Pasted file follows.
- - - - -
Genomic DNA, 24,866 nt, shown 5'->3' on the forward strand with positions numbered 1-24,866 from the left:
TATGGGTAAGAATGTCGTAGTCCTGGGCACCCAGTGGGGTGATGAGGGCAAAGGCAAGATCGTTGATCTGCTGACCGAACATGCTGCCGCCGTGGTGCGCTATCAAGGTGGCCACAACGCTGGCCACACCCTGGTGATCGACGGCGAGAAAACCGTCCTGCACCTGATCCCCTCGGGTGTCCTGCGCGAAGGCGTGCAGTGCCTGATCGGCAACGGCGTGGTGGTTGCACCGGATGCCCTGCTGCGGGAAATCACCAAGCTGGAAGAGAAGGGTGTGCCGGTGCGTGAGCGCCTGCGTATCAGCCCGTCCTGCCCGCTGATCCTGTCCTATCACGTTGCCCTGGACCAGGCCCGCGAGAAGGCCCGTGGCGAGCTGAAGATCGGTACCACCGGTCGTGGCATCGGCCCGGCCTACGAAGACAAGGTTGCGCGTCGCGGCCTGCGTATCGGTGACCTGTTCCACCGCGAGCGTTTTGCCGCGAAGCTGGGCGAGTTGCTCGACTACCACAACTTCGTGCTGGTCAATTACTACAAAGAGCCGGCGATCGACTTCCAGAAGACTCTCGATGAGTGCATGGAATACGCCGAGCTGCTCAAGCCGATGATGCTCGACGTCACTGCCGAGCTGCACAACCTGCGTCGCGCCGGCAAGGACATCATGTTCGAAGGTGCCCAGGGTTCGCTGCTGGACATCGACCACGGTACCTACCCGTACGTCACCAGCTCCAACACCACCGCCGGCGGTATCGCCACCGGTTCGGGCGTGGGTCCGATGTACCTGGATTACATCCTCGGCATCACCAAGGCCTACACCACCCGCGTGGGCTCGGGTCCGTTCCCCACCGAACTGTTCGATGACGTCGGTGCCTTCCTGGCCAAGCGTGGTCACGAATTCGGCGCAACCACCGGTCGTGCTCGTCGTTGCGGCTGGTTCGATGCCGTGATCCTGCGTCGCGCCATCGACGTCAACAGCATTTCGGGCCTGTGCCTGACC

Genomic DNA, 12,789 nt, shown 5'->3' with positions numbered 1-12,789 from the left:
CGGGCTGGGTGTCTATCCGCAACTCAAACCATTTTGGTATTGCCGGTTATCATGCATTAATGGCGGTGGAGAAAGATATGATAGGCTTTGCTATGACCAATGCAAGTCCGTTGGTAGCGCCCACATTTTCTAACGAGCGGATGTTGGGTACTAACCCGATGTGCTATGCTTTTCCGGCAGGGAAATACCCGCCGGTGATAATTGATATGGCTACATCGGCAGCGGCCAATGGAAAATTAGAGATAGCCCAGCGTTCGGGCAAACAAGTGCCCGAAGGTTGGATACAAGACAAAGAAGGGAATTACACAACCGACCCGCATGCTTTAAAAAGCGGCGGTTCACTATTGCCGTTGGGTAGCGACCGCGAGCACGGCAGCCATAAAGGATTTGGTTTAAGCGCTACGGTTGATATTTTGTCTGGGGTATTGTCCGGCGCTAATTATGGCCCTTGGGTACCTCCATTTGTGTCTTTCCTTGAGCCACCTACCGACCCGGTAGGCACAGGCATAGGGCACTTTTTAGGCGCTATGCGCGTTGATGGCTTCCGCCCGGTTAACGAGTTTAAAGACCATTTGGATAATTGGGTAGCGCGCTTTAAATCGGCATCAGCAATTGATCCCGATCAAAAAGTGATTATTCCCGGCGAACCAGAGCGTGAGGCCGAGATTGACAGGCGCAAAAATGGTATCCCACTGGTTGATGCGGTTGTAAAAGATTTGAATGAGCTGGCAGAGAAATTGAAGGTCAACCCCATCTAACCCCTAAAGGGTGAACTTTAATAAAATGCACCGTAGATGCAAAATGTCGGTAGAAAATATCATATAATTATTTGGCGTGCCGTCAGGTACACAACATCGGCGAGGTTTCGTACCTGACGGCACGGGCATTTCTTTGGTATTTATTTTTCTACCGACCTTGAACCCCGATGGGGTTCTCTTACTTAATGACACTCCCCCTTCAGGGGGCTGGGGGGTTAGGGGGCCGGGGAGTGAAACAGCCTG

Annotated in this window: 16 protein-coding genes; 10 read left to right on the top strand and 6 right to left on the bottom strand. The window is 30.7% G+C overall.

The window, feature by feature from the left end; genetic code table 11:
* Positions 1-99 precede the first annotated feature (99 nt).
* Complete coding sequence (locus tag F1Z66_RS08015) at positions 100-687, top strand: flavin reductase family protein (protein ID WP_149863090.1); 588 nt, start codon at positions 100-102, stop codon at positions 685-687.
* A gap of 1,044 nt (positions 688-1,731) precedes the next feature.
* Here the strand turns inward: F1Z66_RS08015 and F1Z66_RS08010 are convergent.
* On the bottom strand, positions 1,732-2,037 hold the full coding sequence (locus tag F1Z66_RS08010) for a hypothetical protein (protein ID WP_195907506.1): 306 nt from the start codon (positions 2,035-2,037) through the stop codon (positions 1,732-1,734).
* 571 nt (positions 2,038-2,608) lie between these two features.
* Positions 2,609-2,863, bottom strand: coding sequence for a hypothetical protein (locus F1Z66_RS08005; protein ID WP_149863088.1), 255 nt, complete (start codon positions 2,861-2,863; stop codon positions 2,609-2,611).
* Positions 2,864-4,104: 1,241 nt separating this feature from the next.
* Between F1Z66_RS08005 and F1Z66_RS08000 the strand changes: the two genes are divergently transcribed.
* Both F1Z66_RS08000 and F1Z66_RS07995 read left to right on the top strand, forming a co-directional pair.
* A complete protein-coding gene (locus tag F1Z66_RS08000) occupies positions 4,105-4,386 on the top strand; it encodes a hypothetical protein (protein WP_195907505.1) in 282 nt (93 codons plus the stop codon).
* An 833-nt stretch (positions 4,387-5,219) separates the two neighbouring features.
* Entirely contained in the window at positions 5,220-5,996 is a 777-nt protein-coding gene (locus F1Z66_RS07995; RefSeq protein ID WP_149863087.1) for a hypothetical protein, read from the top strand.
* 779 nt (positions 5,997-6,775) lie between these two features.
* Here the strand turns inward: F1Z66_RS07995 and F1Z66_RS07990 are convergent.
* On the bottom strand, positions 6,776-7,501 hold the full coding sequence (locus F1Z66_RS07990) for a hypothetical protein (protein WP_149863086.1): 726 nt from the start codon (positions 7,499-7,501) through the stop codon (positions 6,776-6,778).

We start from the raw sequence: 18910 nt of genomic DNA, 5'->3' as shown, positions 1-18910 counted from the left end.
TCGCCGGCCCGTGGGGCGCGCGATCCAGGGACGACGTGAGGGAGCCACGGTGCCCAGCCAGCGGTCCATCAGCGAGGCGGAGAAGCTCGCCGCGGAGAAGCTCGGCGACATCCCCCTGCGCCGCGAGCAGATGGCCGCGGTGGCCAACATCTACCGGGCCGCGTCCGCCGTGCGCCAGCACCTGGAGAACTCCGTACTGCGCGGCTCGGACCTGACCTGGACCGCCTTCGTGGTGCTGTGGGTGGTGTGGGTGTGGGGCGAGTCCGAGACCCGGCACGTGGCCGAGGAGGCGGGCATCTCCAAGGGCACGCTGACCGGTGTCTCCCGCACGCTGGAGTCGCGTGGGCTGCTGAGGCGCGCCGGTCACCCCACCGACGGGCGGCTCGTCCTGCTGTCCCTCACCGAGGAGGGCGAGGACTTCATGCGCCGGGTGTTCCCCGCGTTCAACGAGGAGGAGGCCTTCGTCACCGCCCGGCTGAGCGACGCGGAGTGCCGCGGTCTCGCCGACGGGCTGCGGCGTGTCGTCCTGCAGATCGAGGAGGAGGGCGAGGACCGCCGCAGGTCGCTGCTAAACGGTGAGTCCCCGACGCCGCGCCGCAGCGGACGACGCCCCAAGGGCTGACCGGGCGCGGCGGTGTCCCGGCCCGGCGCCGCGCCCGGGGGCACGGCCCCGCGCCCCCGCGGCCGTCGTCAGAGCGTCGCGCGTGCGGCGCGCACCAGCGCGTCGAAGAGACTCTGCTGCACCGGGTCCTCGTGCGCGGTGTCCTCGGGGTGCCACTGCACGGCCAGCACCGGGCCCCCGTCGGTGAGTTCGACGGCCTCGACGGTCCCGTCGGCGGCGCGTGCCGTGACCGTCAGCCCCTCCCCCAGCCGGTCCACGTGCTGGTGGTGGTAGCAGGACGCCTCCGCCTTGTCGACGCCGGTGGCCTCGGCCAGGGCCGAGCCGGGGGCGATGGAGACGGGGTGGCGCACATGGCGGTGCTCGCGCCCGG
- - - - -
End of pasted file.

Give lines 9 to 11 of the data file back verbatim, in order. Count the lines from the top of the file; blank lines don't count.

* A gap of 1,044 nt (positions 688-1,731) precedes the next feature.
* Here the strand turns inward: F1Z66_RS08015 and F1Z66_RS08010 are convergent.
* On the bottom strand, positions 1,732-2,037 hold the full coding sequence (locus tag F1Z66_RS08010) for a hypothetical protein (protein ID WP_195907506.1): 306 nt from the start codon (positions 2,035-2,037) through the stop codon (positions 1,732-1,734).